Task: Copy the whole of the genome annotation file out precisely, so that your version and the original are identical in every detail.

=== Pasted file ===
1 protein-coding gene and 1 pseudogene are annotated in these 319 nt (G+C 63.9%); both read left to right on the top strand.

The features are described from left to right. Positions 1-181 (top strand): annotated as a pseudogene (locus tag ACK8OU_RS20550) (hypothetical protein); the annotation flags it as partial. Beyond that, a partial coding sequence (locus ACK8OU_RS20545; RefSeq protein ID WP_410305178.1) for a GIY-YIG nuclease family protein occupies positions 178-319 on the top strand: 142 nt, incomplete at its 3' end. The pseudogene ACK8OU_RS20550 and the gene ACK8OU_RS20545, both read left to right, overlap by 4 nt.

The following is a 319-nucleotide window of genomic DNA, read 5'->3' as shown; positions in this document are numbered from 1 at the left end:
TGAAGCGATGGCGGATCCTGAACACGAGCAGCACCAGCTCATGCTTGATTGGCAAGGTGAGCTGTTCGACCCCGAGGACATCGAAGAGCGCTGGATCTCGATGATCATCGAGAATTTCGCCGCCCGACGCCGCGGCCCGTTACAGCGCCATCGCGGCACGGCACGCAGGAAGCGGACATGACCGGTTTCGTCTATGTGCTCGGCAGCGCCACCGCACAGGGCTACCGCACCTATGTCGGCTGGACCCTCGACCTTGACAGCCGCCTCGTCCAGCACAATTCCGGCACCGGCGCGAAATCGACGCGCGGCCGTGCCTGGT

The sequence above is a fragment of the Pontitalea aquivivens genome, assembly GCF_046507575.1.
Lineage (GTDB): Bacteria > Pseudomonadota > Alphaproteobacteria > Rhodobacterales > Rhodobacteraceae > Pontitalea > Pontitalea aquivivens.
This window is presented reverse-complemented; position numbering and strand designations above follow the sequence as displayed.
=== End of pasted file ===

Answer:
1 protein-coding gene and 1 pseudogene are annotated in these 319 nt (G+C 63.9%); both read left to right on the top strand.

The features are described from left to right. Positions 1-181 (top strand): annotated as a pseudogene (locus tag ACK8OU_RS20550) (hypothetical protein); the annotation flags it as partial. Beyond that, a partial coding sequence (locus ACK8OU_RS20545; RefSeq protein ID WP_410305178.1) for a GIY-YIG nuclease family protein occupies positions 178-319 on the top strand: 142 nt, incomplete at its 3' end. The pseudogene ACK8OU_RS20550 and the gene ACK8OU_RS20545, both read left to right, overlap by 4 nt.

The following is a 319-nucleotide window of genomic DNA, read 5'->3' as shown; positions in this document are numbered from 1 at the left end:
TGAAGCGATGGCGGATCCTGAACACGAGCAGCACCAGCTCATGCTTGATTGGCAAGGTGAGCTGTTCGACCCCGAGGACATCGAAGAGCGCTGGATCTCGATGATCATCGAGAATTTCGCCGCCCGACGCCGCGGCCCGTTACAGCGCCATCGCGGCACGGCACGCAGGAAGCGGACATGACCGGTTTCGTCTATGTGCTCGGCAGCGCCACCGCACAGGGCTACCGCACCTATGTCGGCTGGACCCTCGACCTTGACAGCCGCCTCGTCCAGCACAATTCCGGCACCGGCGCGAAATCGACGCGCGGCCGTGCCTGGT

The sequence above is a fragment of the Pontitalea aquivivens genome, assembly GCF_046507575.1.
Lineage (GTDB): Bacteria > Pseudomonadota > Alphaproteobacteria > Rhodobacterales > Rhodobacteraceae > Pontitalea > Pontitalea aquivivens.
This window is presented reverse-complemented; position numbering and strand designations above follow the sequence as displayed.